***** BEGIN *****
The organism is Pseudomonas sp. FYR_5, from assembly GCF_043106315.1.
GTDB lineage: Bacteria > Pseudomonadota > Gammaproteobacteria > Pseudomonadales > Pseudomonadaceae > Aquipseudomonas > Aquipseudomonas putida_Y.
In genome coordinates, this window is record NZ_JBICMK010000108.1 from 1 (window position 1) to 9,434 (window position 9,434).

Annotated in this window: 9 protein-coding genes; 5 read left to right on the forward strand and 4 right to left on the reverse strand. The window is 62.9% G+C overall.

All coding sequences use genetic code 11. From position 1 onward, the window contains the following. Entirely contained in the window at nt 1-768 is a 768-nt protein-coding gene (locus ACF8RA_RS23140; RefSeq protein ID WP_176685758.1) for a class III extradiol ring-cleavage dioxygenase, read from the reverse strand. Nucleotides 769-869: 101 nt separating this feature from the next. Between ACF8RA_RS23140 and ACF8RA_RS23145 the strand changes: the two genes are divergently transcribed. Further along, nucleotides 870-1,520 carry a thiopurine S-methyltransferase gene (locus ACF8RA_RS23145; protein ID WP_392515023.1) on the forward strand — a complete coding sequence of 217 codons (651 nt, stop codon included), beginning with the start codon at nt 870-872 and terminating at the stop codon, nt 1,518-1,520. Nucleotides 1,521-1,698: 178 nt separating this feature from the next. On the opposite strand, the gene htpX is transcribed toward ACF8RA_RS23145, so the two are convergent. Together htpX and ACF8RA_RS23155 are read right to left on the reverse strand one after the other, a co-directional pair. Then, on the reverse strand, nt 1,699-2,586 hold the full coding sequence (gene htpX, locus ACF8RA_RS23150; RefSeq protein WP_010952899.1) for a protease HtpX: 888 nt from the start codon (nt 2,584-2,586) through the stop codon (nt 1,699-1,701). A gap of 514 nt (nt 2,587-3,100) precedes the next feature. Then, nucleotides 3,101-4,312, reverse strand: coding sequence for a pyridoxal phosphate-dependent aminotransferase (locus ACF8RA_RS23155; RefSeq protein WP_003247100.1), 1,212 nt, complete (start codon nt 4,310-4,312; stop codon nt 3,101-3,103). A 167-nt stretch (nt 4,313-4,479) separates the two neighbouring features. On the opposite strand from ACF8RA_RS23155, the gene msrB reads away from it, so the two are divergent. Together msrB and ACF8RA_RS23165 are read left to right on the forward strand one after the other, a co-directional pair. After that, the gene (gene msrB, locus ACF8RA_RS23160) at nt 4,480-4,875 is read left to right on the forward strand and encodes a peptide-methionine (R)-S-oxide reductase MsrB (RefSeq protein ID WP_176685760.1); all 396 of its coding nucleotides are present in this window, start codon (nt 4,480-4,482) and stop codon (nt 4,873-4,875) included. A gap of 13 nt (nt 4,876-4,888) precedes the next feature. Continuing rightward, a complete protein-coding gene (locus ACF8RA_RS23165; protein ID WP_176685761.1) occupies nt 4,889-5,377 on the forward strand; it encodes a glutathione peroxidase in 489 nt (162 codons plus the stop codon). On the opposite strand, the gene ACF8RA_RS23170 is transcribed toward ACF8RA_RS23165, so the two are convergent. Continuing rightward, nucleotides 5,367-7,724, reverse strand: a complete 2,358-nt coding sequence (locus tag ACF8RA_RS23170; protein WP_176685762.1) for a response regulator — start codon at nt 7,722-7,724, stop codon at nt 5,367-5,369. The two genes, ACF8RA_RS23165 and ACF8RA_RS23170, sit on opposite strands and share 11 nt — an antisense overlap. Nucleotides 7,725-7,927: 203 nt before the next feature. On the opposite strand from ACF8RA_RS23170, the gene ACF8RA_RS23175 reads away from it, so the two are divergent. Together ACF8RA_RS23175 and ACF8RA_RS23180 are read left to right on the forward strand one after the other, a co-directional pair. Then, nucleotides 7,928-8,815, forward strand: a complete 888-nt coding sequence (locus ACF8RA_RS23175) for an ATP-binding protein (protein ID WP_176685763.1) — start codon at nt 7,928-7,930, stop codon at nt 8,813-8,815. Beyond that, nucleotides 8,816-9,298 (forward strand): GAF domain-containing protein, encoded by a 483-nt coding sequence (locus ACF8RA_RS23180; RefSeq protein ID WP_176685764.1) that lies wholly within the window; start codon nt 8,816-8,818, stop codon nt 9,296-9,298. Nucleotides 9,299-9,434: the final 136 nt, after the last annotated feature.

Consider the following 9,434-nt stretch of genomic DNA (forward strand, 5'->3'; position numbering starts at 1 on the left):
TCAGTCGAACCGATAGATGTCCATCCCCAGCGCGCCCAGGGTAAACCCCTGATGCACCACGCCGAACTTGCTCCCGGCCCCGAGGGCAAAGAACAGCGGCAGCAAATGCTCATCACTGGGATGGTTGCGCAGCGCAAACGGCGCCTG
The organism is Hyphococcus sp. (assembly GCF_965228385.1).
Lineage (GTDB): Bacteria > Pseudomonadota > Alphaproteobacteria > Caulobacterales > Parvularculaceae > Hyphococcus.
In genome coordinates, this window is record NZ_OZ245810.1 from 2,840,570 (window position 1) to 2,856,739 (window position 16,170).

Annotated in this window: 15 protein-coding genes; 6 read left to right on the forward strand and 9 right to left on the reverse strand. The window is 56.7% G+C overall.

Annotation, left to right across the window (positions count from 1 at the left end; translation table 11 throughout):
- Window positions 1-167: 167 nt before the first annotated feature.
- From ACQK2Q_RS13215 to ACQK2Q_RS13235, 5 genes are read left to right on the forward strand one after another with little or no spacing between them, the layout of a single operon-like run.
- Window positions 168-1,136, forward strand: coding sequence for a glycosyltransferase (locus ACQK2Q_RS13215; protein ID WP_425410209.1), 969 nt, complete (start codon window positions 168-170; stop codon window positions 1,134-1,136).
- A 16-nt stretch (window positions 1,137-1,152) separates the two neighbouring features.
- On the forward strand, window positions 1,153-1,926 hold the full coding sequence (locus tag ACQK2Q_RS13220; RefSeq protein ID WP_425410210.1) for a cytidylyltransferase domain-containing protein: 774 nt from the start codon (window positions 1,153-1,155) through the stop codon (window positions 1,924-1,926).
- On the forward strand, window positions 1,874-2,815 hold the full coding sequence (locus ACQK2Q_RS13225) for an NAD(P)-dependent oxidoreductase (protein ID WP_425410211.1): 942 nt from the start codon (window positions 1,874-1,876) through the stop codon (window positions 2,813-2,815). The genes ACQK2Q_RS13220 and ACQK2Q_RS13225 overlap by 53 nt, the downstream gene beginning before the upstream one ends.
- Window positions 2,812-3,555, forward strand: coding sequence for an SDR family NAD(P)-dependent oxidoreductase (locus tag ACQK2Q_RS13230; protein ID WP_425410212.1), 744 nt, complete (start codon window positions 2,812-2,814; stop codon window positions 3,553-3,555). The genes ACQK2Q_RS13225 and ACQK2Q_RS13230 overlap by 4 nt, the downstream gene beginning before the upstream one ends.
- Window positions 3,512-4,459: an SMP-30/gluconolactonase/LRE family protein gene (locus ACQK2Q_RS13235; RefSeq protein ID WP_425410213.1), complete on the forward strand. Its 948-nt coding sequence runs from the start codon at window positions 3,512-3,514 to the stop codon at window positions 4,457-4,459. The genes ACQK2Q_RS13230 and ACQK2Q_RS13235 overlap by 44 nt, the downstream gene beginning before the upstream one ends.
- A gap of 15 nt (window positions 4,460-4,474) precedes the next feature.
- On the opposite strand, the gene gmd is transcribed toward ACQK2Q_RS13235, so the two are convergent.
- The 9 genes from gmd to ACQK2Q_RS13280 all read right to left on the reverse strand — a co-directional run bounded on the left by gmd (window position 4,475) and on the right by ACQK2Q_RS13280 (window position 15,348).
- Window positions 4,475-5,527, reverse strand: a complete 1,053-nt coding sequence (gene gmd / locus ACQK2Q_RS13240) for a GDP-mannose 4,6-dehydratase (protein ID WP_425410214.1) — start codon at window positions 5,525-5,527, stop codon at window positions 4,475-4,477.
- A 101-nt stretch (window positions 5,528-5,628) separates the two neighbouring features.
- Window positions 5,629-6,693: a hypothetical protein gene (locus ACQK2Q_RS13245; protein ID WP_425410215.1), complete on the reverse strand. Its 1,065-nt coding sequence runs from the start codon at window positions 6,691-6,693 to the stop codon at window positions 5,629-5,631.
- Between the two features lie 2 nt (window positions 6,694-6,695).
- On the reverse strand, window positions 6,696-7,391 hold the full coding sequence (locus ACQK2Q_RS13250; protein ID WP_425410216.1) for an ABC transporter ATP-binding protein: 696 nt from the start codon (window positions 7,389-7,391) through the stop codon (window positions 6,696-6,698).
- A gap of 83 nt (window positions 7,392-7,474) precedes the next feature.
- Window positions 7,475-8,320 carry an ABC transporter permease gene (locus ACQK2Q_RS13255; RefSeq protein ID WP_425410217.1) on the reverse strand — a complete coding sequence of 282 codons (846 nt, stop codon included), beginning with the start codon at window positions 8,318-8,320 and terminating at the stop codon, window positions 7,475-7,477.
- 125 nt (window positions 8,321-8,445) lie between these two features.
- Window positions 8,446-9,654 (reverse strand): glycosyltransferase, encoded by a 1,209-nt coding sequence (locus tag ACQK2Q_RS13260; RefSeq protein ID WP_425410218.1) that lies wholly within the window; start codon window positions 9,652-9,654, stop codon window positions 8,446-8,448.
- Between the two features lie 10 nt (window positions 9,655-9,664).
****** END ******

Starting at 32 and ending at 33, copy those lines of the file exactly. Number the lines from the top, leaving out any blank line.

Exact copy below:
- Window positions 8,446-9,654 (reverse strand): glycosyltransferase, encoded by a 1,209-nt coding sequence (locus tag ACQK2Q_RS13260; RefSeq protein ID WP_425410218.1) that lies wholly within the window; start codon window positions 9,652-9,654, stop codon window positions 8,446-8,448.
- Between the two features lie 10 nt (window positions 9,655-9,664).